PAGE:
Limitations of Conversion Tracking

Don’t live and die by your conversion tracking numbers. No matter how carefully you set up and tested your tracking code, you cannot build a completely watertight system. There are two things that can skew your numbers: cookies and inaccurate click attribution.

Cookies – How Google remembers your interaction with a website (and what it forgets)

Don’t worry, ‘cookies’ have got nothing to do with those edible treats that we bake and eat. Instead, we’re discussing web cookies. Cookies are small bits of text that Google places on your computer as you surf the Internet.

Conversion tracking uses these cookies to track your interaction with the website. Google then serves this information to you in your AdWords dashboard.

Here is one of the most common uses of cookies in advertising. Two weeks ago, I was on Asos looking for a new pair of white trainers. Until today, the advertisements I see on the Internet point me towards suggested pairs of shoes at and Aldo. It’s quite creepy, and helpful at the same time. So, what cookies were placed on my computer?

  • There is a cookie trail following my shoe shopping spree—what shoes I looked at and where.
  • There are cookies to record when and where I saw the shoe adverts, and whether I clicked on it. Google then decides whether I was interested in those ads, and if it should deliver more or less of these shoe ads.
  • If I click on an ad and bought a new pair of kicks, there’s a cookie recording my sale (or a conversion for the retailer).

Cookies don’t store any private information; it’s just a little unique flag that says, “you’ve been here before!”

While this technology is very cool, there are some technical limitations. Here are some instances when the cookies fail:

  • You’ll track conversions within a conversion window. For example, if you set it at 10 days, it won’t record users who return on the 12th day to buy something.
  • If someone clicks on your ad on one computer, then completes the conversion on a different computer (or a phone), Google won’t be able to connect the two events. There’s a stat which says, 90% of people start an activity on one device and finish it on another!
  • If someone clicks on your ad on Google Chrome, then completes the conversion on Mozilla Firefox, Google doesn’t know either!
  • If your customer deletes their cookies or configures their browser to block cookies, you can’t track them either!

All of these situations would falsely decrease your lead generation and sales. Make sure to compare the number of conversions with your own business records to check whether Google is undercounting.

Quick Tip

How to minimise lost conversions as far as possible

Google, being Google, has made tremendous progress in tackling this technical limitation. There’s a new column on your campaign report called “All conversions”, which calculates cross-device and cross-browser conversions.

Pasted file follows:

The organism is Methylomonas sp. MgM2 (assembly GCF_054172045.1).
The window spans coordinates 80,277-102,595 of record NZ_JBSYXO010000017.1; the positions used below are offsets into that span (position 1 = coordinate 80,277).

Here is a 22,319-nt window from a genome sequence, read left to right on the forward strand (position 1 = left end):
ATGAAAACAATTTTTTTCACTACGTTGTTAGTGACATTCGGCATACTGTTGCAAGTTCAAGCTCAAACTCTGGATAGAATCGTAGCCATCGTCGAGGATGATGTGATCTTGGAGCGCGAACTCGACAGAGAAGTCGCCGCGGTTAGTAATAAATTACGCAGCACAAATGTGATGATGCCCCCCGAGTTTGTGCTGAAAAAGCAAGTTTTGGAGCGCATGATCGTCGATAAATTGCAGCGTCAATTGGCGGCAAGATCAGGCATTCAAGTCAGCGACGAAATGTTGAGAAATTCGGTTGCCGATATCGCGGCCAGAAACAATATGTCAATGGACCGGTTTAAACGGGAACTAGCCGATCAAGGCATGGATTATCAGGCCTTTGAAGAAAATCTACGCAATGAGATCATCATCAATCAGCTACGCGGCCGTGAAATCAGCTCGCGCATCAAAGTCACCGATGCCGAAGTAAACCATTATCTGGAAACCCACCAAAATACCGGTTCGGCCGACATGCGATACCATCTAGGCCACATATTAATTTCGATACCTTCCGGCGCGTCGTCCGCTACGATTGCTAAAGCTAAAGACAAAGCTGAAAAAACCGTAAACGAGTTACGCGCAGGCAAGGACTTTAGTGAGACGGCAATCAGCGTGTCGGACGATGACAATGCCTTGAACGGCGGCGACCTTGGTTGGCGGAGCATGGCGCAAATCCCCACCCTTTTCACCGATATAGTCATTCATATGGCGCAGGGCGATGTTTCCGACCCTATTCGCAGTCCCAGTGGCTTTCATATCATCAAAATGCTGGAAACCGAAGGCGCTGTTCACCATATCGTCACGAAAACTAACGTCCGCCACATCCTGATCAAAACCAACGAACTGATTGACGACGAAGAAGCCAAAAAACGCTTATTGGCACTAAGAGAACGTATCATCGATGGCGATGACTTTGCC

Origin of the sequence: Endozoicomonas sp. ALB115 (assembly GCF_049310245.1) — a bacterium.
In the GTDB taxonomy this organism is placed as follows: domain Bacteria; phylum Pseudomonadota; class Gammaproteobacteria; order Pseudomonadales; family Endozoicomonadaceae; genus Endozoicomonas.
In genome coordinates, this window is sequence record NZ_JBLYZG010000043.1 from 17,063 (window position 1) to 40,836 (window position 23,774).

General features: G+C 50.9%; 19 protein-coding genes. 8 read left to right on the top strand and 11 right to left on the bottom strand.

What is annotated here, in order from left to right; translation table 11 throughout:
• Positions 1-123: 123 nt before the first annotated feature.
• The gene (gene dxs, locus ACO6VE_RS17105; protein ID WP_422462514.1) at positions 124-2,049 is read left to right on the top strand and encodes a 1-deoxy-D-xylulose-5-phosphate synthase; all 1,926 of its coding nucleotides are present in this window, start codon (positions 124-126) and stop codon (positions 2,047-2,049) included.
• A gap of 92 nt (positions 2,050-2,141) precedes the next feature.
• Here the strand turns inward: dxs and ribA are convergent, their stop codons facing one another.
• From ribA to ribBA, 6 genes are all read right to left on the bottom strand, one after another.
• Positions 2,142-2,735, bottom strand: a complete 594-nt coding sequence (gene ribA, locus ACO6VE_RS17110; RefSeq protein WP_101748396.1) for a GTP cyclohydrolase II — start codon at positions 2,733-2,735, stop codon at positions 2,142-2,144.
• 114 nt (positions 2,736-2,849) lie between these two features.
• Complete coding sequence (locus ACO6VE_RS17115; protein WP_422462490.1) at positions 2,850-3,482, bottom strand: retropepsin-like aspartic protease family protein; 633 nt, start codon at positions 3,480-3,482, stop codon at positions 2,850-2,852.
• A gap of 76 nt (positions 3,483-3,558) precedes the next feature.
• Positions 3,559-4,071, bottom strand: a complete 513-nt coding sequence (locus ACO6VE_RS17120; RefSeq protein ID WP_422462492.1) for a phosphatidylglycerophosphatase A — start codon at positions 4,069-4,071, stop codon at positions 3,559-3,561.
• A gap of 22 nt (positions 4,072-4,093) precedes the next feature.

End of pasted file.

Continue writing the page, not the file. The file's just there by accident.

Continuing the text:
You can take the following steps to increase the coverage of cross-device conversions:

  • Add the conversion tracking code to all your sites—mobile, desktop and tablet.
  • Set an appropriate conversion window length, of at least 30 days. This will help you identify more multi-device users and long-tail keywords that they use.
  • Add a Google+ sign-in to your site. This increases the Google sign in rates, and the accuracy of your results.
  • Allow AdWords tags to register all transactions, not just those from Google. In other words, remove any container tags.
  • Use cross-account conversion tracking, if you have more than one AdWords account.

However, you’ll need to have enough conversions in your account before Google can run these calculations. Also, such data can only be collected if the user had signed into Google services on their various devices. If I were signed in onto Google on my phone and laptop, Google can track me as one user. If I used my boyfriend’s phone (where I’m not signed in), my cookie trail breaks off again. Google can only use mathematical models to estimate the actual number of cross-device conversions. Because of this, Google needs lots of traffic data, which a lot of small-businesses do not have.

A Display of Google AdWords cross device conversions

Inaccurate click attribution—When your customer clicks on lots of ads and only makes one purchase.

It is hard to track the behaviour of shoppers who hop around and compare sites—basically, savvy shoppers of the 21st century.

This is because one conversion can only be attributed to one ad.

If searchers click multiple ads before converting, only the last ad is marked as a successful conversion!

Let’s study an example of when this happens. Meet Rob. He’s shopping around for a new camera. Rob was in class when he thought, “Hmm, maybe it’s time to get myself a new camera.” He pulls out his phone and runs a quick Google search for “DSLR camera”. Then, he clicks on your ad and looks around. Since it’s a big purchase, Rob wants to compare more sites and mull over it for a little while longer.

A week later, Rob’s read a couple of reviews and knows exactly which model he wants to buy. Now, he googles the phrase “DSLR Camera Nikon D5300”. He comes across another one of your ads. This time, he clicks “buy”. A conversion is recorded.

How does this behaviour affect your conversion tracking stats?

  • From your conversion data, the keyword “DSLR camera” looks like a lousy keyword! Sure, lots of people click on that ad (which costs you money), but it does not convert a single visitor.
  • In contrast, the long-tail keyword “DSLR Camera Nikon D53300” has fewer clicks and a much higher conversion rate.
  • You may decide to pause ads for the first keyword, “DSLR camera”. Alas, your entire campaign’s performance deteriorates slightly. You’ve lost customers who are at the early stage of their shopping journey. Even though the first visit did not generate the sale, it may have made customers aware of your shop.